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Intravenous tubing, also called IV tubing, is the plastic conduit used to administer various fluids to patients through a needle inserted into one of the patient's veins. Blood or fluids enriched with electrolytes travel down the intravenous tubes from the IV bag to the patient’s vein. An important medical advancement, intravenous technologies allow treatments to be administered directly into a patient’s bloodstream on a continuous basis. Many of the tubes have various lines which allow patients to receive multiple treatments from the same intravenous line. The tubing itself is made from flexible yet strong plastics that do not interact with medications administered through the tubing.
Once a patient is hooked up to an intravenous line, multiple medications can be administered without the need to administer additional injections. Blood, medication and nutritional or electrolyte fluids can be administered in this manner. Various diversions in the intravenous tubing allow doctors to administer treatment from different intravenous bags or to give injections directly into the intravenous line. Bags of fluid or blood can also be changed without removing the hypodermic needle, which allows the patients to receive treatment continuously.
Polypropylene, nylon and dynaflex are some of the more common materials that intravenous tubing is made from. As plastics, these synthetic materials can be manufactured with particular qualities that make them ideal for this use. These materials used are flexible, strong, leak proof and do not react with the chemicals transported through them. Manufacturers of intravenous tubing can make tubes of various thicknesses and shapes according to the specifications given to them.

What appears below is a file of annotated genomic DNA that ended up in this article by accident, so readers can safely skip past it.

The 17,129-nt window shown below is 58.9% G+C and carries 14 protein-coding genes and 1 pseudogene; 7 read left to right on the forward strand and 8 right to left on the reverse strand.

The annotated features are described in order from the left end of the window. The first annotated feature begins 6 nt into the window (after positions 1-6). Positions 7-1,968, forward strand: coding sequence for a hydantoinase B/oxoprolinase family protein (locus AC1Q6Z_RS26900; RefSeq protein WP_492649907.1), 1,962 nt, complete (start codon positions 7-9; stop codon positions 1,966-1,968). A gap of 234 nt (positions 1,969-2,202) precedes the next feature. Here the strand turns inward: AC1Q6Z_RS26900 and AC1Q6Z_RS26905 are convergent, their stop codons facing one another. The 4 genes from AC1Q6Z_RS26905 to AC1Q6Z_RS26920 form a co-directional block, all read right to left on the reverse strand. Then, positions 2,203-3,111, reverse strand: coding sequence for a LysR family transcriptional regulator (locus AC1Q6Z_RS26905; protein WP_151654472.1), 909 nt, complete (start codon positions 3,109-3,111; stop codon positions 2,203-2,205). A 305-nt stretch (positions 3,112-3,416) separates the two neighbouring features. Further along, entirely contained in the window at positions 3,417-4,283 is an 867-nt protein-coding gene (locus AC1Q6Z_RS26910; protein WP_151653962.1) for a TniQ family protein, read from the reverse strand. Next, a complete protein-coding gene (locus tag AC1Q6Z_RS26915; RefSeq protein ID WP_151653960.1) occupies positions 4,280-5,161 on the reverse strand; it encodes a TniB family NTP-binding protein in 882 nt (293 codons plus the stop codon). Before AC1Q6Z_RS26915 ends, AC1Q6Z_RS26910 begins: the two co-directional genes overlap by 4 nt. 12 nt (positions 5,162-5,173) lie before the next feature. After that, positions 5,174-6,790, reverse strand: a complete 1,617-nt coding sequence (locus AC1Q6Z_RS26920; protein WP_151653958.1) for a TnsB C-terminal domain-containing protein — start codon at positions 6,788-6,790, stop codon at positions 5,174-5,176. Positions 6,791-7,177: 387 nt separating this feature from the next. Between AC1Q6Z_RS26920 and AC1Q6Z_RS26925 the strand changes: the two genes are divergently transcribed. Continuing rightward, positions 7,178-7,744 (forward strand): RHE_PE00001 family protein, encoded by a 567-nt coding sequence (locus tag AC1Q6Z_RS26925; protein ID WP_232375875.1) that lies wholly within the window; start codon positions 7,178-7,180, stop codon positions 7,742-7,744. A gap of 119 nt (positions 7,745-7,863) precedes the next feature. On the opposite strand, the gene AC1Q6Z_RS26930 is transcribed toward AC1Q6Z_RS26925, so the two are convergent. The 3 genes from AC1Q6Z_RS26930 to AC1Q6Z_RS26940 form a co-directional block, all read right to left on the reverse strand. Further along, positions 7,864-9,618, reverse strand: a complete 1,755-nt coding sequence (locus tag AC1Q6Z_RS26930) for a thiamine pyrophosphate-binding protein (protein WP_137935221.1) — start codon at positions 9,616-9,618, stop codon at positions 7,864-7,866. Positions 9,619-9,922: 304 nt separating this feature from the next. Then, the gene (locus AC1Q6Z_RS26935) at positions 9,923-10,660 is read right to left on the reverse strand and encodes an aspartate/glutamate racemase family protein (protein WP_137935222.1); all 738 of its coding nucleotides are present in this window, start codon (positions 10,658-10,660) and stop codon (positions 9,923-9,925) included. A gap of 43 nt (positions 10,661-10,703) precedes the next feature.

Advances in intravenous administration of medication in the 1800s led to the development of intravenous tubing. In 1855, Dr. Alexander Wood became the first person to use a hypodermic needle to inject medicine directly into a patient’s vein. In 1896, a French company, the H. Wulfing Luer Company, developed the Luer connection, allowing the head of a hypodermic needle to be easily attached and detached from a glass syringe. This connection, which is comprised of tapering male and female components, is still used today to attach various pieces in an intravenous line. These interlocking pieces allow doctors to change intravenous bags, add additional drip lines and attach the intravenous tubing to the needle in a patient’s vein with minimal discomfort to the patient.
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